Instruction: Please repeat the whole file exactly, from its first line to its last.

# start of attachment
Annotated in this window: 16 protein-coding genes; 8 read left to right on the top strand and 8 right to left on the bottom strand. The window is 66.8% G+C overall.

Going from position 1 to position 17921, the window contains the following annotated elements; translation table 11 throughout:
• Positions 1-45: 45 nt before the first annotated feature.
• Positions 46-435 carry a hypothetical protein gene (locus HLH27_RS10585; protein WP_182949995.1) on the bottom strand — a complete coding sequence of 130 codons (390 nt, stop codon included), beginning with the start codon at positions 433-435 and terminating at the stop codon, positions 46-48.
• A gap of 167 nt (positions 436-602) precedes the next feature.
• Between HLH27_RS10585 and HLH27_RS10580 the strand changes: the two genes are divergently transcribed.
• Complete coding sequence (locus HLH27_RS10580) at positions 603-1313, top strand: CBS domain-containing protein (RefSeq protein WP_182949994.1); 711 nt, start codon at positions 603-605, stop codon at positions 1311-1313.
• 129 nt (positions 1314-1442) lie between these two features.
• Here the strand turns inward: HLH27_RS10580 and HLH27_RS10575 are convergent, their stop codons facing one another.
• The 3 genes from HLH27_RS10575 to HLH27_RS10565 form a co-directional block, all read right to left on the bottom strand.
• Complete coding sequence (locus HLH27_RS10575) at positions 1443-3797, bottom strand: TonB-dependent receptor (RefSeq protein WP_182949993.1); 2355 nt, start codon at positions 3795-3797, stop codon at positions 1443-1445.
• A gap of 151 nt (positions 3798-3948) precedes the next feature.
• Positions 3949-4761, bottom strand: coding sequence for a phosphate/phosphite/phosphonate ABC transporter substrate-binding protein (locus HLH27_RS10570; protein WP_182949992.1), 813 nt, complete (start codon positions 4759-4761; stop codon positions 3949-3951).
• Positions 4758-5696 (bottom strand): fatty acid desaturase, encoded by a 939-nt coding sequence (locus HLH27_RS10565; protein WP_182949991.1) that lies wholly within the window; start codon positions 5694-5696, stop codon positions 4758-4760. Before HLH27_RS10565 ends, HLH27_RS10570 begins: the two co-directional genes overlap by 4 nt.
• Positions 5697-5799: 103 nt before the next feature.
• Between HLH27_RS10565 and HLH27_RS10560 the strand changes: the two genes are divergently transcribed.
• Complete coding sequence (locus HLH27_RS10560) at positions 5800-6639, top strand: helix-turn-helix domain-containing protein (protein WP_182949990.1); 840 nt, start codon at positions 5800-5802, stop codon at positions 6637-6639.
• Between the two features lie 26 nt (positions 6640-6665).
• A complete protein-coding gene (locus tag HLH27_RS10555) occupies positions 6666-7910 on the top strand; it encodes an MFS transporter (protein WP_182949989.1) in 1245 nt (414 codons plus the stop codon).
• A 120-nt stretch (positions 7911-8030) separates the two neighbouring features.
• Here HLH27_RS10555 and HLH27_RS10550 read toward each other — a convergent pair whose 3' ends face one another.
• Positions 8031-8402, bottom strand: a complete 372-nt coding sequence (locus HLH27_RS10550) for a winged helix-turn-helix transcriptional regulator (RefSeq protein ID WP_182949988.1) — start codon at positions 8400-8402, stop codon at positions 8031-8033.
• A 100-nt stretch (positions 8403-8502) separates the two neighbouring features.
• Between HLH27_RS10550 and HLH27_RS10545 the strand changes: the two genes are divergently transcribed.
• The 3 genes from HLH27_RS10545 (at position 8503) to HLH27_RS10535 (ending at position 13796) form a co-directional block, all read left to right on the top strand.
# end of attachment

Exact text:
Annotated in this window: 16 protein-coding genes; 8 read left to right on the top strand and 8 right to left on the bottom strand. The window is 66.8% G+C overall.

Going from position 1 to position 17921, the window contains the following annotated elements; translation table 11 throughout:
• Positions 1-45: 45 nt before the first annotated feature.
• Positions 46-435 carry a hypothetical protein gene (locus HLH27_RS10585; protein WP_182949995.1) on the bottom strand — a complete coding sequence of 130 codons (390 nt, stop codon included), beginning with the start codon at positions 433-435 and terminating at the stop codon, positions 46-48.
• A gap of 167 nt (positions 436-602) precedes the next feature.
• Between HLH27_RS10585 and HLH27_RS10580 the strand changes: the two genes are divergently transcribed.
• Complete coding sequence (locus HLH27_RS10580) at positions 603-1313, top strand: CBS domain-containing protein (RefSeq protein WP_182949994.1); 711 nt, start codon at positions 603-605, stop codon at positions 1311-1313.
• 129 nt (positions 1314-1442) lie between these two features.
• Here the strand turns inward: HLH27_RS10580 and HLH27_RS10575 are convergent, their stop codons facing one another.
• The 3 genes from HLH27_RS10575 to HLH27_RS10565 form a co-directional block, all read right to left on the bottom strand.
• Complete coding sequence (locus HLH27_RS10575) at positions 1443-3797, bottom strand: TonB-dependent receptor (RefSeq protein WP_182949993.1); 2355 nt, start codon at positions 3795-3797, stop codon at positions 1443-1445.
• A gap of 151 nt (positions 3798-3948) precedes the next feature.
• Positions 3949-4761, bottom strand: coding sequence for a phosphate/phosphite/phosphonate ABC transporter substrate-binding protein (locus HLH27_RS10570; protein WP_182949992.1), 813 nt, complete (start codon positions 4759-4761; stop codon positions 3949-3951).
• Positions 4758-5696 (bottom strand): fatty acid desaturase, encoded by a 939-nt coding sequence (locus HLH27_RS10565; protein WP_182949991.1) that lies wholly within the window; start codon positions 5694-5696, stop codon positions 4758-4760. Before HLH27_RS10565 ends, HLH27_RS10570 begins: the two co-directional genes overlap by 4 nt.
• Positions 5697-5799: 103 nt before the next feature.
• Between HLH27_RS10565 and HLH27_RS10560 the strand changes: the two genes are divergently transcribed.
• Complete coding sequence (locus HLH27_RS10560) at positions 5800-6639, top strand: helix-turn-helix domain-containing protein (protein WP_182949990.1); 840 nt, start codon at positions 5800-5802, stop codon at positions 6637-6639.
• Between the two features lie 26 nt (positions 6640-6665).
• A complete protein-coding gene (locus tag HLH27_RS10555) occupies positions 6666-7910 on the top strand; it encodes an MFS transporter (protein WP_182949989.1) in 1245 nt (414 codons plus the stop codon).
• A 120-nt stretch (positions 7911-8030) separates the two neighbouring features.
• Here HLH27_RS10555 and HLH27_RS10550 read toward each other — a convergent pair whose 3' ends face one another.
• Positions 8031-8402, bottom strand: a complete 372-nt coding sequence (locus HLH27_RS10550) for a winged helix-turn-helix transcriptional regulator (RefSeq protein ID WP_182949988.1) — start codon at positions 8400-8402, stop codon at positions 8031-8033.
• A 100-nt stretch (positions 8403-8502) separates the two neighbouring features.
• Between HLH27_RS10550 and HLH27_RS10545 the strand changes: the two genes are divergently transcribed.
• The 3 genes from HLH27_RS10545 (at position 8503) to HLH27_RS10535 (ending at position 13796) form a co-directional block, all read left to right on the top strand.